Among those exhibited at Megatrade Hall in Mandaluyong on Thursday was the cloud application dubbed Clarus, a personal patient health record application that is deployed through Azure, Microsoft’s cloud platform.
Developed by Medicus Solutions Technologies, Clarus allows patients to monitor their personal health and well-being by using a platform where they can register information about their vital signs, medical history, and medication profile.
Because the app is cloud-based, the system can be accessed from a variety of devices–including desktop PCs, Apple iPad and Android smartphones and tablets.
Medicus executive Randy Cabredo told InterAksyon that the app makes it convenient for patients with medical conditions to closely monitor their health conditions for a more accurate diagnosis by doctors.
Customers can subscribe to the service for a minimal fee of about P50 a month, Cabredo said, when the service fully launches in April.
According to Tim Vergel de Dios, breadth developer evangelist at Microsoft, the bevy of cloud applications exhibited during the innovations showcase aims to give users and developers alike a concrete example of how they can develop for the cloud.
“Very few understand what the cloud is and how they can develop for that platform. It’s always the buzzword, but there’s nothing concrete [that they can see],” De Dios said.
“With this [showcase], you can see concrete examples, these are the things that are being developed on the cloud, such as HR systems, fleet tracking systems and healthcare systems,” he added.
The Microsoft executive likewise pointed out how local developers have taken to develop applications for Windows 8 on large-screen devices apart from typical notebooks and tablets.
“It’s a new experience. Of course, we’re going to run Windows 9 on a tablet, but there are opportunities to go on a bigger display, and it inspires the developers to consider that they can offer a different experience to users,” he explained.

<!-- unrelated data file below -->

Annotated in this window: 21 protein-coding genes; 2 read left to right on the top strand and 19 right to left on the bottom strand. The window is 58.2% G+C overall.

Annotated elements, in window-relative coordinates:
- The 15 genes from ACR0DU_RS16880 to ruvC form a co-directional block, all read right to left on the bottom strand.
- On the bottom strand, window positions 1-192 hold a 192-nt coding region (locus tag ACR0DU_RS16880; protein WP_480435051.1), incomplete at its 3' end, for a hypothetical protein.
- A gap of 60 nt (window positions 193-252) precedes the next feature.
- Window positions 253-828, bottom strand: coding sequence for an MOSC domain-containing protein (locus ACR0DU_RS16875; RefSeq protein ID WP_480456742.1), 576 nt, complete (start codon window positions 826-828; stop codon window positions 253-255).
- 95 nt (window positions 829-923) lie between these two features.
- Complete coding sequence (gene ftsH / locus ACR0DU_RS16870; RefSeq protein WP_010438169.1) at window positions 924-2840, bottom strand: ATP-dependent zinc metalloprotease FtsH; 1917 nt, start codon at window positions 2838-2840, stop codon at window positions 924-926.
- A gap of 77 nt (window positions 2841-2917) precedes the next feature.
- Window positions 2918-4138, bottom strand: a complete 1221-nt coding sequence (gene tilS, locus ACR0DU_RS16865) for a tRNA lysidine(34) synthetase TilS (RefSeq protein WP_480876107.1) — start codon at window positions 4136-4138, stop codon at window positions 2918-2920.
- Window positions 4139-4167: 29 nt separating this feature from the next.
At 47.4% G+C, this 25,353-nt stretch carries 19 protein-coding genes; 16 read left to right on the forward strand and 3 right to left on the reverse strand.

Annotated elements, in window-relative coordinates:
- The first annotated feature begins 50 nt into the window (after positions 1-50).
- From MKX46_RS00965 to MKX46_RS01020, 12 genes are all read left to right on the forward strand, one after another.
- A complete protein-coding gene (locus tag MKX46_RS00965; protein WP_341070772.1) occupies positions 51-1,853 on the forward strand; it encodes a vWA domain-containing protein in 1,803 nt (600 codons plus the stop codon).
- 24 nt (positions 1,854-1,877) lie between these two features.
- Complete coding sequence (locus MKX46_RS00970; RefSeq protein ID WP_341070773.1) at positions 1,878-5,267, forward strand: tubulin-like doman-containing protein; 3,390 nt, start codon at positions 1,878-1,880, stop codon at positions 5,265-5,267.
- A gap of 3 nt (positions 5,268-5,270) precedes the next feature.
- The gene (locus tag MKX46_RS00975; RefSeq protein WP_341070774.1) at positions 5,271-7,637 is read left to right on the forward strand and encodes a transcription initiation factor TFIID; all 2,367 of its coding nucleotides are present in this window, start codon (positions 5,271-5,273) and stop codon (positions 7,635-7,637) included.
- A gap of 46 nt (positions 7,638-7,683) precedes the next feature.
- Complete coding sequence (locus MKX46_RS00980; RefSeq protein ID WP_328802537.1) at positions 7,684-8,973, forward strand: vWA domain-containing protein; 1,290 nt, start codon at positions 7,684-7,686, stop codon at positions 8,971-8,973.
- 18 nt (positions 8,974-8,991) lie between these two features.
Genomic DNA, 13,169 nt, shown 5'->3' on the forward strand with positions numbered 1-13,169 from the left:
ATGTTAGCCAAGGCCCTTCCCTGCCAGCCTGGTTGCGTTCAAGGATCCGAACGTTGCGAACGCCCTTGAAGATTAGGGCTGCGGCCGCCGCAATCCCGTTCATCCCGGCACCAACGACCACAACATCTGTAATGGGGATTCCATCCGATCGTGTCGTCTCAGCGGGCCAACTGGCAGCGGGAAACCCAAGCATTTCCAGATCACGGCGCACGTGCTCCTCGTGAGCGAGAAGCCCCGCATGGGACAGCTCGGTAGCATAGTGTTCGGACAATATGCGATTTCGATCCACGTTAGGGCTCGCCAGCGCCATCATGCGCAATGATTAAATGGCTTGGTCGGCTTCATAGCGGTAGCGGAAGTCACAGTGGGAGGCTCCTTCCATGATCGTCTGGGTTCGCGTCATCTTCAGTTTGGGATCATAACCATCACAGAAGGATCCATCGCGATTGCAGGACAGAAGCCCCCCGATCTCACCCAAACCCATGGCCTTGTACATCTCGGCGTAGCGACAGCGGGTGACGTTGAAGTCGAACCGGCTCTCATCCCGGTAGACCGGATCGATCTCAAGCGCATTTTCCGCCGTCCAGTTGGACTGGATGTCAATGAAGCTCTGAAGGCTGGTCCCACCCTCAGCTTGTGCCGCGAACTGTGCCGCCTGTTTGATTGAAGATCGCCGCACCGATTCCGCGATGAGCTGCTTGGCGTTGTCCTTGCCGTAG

De Dios said one of the main objectives of the event is to inspire developers to push through with establishing their own technology start-ups and fire up the local start-up ecosystem, which, according to him, is now as vibrant as ever.
“We’re seeing a lot more innovations and innovators locally, and they are usually coming from the segment we call as ‘modern developers,’” he said. “These are the students, the designers and the freelance designers.”
With the proliferation of devices and various platforms on which software makers can develop applications for, practically “anybody can write code or design applications,” De Dios said.
“I think this is really the best time to be a developer,” the executive said, adding: “Mostly, developers have been there just for support. What’s nice today is developers have a lot of options now.”
De Dios is referring to the multitude of operating system platforms and form factors which have exploded over the recent years, giving developers a lot of venues to distribute their applications.
But do local application developers have the capability to make it big, just like their counterparts in the US? “The Filipino community definitely has the inherent potential to become world-class innovators,” De Dios said.
“It’s just a matter of matching the right ideas with the right people and the right groups to support them. We have all of those, and it’s just a matter of creating the opportunity to bring them all together,” he added.